Dear Abigail | 14 October 2019

Dear Abigail,

When your Dad and I were engaged, I decided to write in a journal and give it to him on our wedding day. I don’t remember much of what I wrote, but I know that I began writing it by explaining how inconsequential the date of that first entry was. I didn’t start that journal the day we got engaged, or on some other celebration-worthy day, but on some regular day that meant next to nothing. 

This is like that. 

It’s a Monday and I’m at a coffeeshop. I have other things I should be working on - is that motherhood? Just one long list of other things you should be working on that you put aside for this most important thing? - but here I am writing to you. 

You are seven months old. You have a tooth, one singular tooth in the bottom of your mouth on the left, that you used to bite me a few days ago. (If you hadn’t, I wonder how long it would have taken me to notice it.) You are fiercely independent and you smile at everyone and all I have to do to get you excited is raise the pitch of my voice ever so slightly. Two weeks ago you said “Mama” and I melted. Your Dad is still trying to get you to say “Dada.” 

I love being your mom, absolutely love it. You are brightness and joy and laughter. You have made me more tender, more kind. Some moms talk about how their babies smoothed out their rough edges and settled them down, but that has not been my experience with you. You have made my experience of the world sharper, clearer. I am more awake because of you. 

There are times when this awakeness startles me, like when I’m listening to music in the car and a lyric I’ve heard a million times will suddenly ring truer and tears will fill my eyes. Other times it feels as natural as a walk on a summer day. It’s as if when you were born my heart cracked open through my chest and sometimes the wind hitting that part of me that I kept so hidden takes my breath away. 

And yet, it’s just wind. Harmless, beautiful wind. 

All my love,


What I Learned: Summer 2019

June - August 2019

1. When I’m feeling annoyed, it helps to ask what I am functionally believing I deserve

While listening to this podcast episode, the hosts shared this incredible piece of advice that has been SO helpful whenever I become annoyed: ask yourself what it is you are functionally believing you deserve. My most common answers to that question (in the spirit of brutal honesty): I deserve to be able to complete this task without being interrupted, I deserve this person’s full attention, I deserve quiet mornings, the list goes on. Once I’ve named what it is I’m functionally believing I deserve, I am able to quickly reorient my mind and heart to the truth of the gospel and what it is I actually deserve and what Jesus has given me instead. FRIENDS this has been so helpful to me.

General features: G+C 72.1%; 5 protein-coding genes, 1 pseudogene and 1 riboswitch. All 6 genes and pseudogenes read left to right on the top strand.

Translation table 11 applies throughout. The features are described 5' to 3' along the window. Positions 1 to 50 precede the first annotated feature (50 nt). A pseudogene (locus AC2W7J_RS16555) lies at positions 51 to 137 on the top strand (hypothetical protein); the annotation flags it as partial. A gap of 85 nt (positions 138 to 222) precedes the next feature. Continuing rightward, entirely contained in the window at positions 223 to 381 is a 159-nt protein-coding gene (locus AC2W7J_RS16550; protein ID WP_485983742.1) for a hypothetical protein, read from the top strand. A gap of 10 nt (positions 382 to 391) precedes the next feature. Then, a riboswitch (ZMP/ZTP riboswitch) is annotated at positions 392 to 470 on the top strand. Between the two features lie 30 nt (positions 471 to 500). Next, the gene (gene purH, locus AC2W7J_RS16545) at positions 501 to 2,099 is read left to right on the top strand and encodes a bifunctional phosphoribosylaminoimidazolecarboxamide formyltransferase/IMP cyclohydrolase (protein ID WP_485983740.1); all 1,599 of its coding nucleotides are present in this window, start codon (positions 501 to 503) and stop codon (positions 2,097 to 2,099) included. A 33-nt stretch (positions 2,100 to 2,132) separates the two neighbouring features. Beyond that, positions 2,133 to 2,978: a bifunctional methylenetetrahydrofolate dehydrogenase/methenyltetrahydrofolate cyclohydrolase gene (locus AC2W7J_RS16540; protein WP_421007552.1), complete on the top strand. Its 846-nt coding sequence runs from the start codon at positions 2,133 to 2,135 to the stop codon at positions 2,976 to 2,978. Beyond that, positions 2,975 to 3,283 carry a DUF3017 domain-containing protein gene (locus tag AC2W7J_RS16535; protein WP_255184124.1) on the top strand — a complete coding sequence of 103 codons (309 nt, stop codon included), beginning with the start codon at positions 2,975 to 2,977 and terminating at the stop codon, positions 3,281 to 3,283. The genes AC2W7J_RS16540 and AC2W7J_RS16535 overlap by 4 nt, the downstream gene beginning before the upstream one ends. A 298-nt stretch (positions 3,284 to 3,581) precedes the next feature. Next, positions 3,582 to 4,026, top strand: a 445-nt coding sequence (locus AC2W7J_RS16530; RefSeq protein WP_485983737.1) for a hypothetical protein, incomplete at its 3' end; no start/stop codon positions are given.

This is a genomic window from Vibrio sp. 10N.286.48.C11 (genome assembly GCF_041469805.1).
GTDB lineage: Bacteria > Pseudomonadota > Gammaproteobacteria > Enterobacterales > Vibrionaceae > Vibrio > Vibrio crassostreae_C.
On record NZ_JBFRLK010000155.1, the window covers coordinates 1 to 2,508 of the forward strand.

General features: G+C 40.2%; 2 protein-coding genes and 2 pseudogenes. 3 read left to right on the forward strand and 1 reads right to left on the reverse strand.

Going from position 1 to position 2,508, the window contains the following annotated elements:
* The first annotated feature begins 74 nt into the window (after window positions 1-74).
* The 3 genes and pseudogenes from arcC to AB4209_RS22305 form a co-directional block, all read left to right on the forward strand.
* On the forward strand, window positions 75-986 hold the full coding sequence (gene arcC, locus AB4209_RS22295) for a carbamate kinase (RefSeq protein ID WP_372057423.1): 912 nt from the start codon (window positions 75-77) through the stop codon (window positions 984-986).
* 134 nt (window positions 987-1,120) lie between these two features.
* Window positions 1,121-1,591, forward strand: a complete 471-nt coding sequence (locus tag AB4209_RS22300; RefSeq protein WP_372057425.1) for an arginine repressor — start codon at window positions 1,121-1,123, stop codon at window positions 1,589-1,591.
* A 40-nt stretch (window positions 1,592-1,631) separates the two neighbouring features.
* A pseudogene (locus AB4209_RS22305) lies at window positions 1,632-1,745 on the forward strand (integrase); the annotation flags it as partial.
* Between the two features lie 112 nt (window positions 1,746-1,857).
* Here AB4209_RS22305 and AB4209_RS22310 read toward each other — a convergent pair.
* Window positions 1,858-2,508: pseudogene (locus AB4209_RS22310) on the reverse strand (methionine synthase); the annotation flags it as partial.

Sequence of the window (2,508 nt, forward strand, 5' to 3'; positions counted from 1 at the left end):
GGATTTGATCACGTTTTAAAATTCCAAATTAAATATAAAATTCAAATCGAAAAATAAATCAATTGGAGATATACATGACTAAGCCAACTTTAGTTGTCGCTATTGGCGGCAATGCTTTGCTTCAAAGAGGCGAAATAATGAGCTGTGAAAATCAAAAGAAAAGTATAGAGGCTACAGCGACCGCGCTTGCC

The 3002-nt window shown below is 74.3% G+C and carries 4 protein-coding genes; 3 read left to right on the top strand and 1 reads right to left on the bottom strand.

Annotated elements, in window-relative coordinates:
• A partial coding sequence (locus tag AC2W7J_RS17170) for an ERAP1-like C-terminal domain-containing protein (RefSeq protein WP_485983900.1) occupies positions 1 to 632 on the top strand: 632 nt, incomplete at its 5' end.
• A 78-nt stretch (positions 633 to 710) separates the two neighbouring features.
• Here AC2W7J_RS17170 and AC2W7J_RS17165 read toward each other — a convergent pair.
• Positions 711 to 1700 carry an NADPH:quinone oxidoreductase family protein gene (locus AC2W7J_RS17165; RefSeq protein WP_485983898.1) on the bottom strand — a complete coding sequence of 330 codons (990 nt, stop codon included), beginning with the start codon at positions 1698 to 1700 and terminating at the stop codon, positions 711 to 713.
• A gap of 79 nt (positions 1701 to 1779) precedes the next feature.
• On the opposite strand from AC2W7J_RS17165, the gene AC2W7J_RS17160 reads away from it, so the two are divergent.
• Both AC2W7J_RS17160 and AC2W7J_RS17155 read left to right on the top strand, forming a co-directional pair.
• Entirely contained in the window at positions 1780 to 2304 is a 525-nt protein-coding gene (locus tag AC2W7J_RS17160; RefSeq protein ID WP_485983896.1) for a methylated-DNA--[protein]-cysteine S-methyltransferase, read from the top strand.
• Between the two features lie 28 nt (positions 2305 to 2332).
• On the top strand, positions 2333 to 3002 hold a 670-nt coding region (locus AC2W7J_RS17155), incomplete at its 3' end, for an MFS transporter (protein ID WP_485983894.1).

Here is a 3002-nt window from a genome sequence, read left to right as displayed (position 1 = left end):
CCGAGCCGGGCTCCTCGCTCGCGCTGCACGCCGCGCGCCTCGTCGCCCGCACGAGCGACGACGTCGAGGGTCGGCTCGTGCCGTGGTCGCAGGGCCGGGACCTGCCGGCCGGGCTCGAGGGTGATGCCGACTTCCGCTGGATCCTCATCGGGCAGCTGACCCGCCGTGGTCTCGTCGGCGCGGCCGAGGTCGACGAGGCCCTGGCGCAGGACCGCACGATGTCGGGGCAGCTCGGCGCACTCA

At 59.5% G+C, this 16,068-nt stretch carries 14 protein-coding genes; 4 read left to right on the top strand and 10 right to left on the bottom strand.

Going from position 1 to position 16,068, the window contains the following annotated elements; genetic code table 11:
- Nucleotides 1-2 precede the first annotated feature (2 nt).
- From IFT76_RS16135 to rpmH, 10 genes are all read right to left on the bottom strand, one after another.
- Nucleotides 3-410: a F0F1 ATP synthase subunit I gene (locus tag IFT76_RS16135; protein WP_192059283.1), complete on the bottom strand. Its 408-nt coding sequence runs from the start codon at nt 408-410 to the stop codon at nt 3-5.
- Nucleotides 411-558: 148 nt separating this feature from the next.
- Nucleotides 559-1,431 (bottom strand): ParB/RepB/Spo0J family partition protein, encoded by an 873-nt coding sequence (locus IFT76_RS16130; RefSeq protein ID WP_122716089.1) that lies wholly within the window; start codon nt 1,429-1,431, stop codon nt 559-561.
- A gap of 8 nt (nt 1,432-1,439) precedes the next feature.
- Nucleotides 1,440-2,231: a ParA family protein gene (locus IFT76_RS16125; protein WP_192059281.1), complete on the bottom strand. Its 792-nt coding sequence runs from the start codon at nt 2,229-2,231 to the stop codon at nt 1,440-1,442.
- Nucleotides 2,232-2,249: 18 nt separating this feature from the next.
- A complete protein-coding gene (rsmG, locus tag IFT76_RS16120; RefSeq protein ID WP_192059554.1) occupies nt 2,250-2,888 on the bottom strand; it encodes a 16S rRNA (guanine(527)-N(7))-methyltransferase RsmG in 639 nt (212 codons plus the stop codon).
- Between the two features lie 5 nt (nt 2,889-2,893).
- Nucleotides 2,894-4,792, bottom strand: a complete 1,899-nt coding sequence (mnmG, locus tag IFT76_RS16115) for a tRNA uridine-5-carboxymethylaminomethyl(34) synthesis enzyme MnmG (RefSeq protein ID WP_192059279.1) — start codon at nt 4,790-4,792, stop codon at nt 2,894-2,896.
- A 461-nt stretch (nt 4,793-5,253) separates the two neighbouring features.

2. How to make change your life chicken

This recipe is the only chicken recipe that matters. It is so easy. It requires zero dishes to be washed (if you line your pan with aluminum foil which you absolutely should.) It is so delicious you’ll wish you could eat it every day for the rest of your life and guess what you can because it’s so easy to make.

3. I love powerwashing

This seems too small to mention but I spent a lot of hours powerwashing this summer and I loved it. It is so satisfying to make a deck or the siding of a house or a concrete path look brand new again for such little effort. 

4. “I am one in whom Christ dwells and delights. I live in the strong and unshakeable Kingdom of God; the Kingdom is not in trouble and neither am I.” 

This quote from James Bryan Smith (which he talks about in this podcast episode) has become a sort of mantra for me. There is so much truth packed into a few thoughtfully chosen words so it is something easy to remember while also being so powerful. 

5. Job and Abraham were contemporaries

I suppose I probably knew this at one time or another, but it never really sunk in. It is absolutely stunning to me that at the same time Job was asking the Lord  questions in the middle of his suffering, God was speaking promises of a coming Messiah to Abraham. 

6. Fear gives us the opportunity to have courage, and doubt gives us the opportunity to have faith

One of the hottest topics this summer in the evangelical subculture (God help us) was doubt and falling away from faith. After the gasps and the whispers, I think there were some really great discussions about faith and doubt happening, and maybe we could all use a little more of that. I love the way Mike Donehey (of Tenth Avenue North fame) explained it in this podcast episode: fear gives us the opportunity to have courage and doubt gives us the opportunity to have faith. This is liberating.